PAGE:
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Marriage and Offending: Examining the Significance of Marriage among the Children of Immigrants

NCJ Number
Date Published
January 2016
29 pages
Using 13 waves of National Longitudinal Survey of Youth 1997 data, this study examined the influence of marriage—a key correlate of desistance from crime—to understand more fully patterns of offending across immigrant generations during the transition to adulthood.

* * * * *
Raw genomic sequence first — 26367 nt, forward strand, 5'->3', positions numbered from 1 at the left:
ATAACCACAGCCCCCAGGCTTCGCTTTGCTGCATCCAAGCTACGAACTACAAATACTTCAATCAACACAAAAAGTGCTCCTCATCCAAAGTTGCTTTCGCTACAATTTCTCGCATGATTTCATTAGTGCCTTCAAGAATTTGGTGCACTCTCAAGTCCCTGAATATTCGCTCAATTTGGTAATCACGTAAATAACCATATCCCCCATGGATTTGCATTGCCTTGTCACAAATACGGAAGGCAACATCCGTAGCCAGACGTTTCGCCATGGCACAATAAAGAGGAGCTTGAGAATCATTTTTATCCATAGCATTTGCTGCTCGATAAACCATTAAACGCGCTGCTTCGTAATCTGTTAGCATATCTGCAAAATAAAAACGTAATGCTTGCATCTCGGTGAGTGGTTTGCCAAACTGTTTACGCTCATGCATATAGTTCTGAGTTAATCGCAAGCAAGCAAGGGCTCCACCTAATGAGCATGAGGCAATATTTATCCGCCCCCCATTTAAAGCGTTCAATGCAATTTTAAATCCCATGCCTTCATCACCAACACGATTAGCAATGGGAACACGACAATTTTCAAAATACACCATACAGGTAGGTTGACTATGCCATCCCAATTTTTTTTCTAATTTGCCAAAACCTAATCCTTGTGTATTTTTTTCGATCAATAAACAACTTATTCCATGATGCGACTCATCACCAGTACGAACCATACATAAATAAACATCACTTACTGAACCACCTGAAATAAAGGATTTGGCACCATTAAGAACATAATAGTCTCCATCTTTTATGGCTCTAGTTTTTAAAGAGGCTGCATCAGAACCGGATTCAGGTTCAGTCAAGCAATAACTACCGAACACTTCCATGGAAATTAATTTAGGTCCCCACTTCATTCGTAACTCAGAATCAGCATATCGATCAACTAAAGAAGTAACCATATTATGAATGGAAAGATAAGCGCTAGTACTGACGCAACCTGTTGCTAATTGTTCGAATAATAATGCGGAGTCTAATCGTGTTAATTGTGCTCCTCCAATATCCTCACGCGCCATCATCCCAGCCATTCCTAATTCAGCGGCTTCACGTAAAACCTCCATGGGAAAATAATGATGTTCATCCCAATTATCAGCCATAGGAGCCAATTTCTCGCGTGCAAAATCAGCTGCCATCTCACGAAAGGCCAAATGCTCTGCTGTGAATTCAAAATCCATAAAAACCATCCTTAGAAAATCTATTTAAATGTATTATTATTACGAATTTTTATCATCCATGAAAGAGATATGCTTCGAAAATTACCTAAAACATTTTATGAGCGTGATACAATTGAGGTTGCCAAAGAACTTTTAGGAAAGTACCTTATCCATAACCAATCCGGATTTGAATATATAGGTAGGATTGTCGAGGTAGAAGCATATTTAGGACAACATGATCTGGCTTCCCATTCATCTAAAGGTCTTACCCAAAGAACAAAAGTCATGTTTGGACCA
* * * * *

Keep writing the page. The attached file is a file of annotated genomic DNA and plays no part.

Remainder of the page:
Although research shows that involvement in crime varies across immigrant generations, less is known about why this is so. Results from the current study indicate a lower prevalence of offending among first-generation immigrants compared with their second-generation and third-plus-generation peers; however, among active offenders, rates of offending are similar across groups. Notably, marriage exerts a significantly stronger effect on offending for second-generation immigrants, suggesting that, while assimilation may be associated with more offending, it is also associated with a greater potency of marriage in promoting desistance from crime. (Publisher abstract modified)
Date Published: January 1, 2016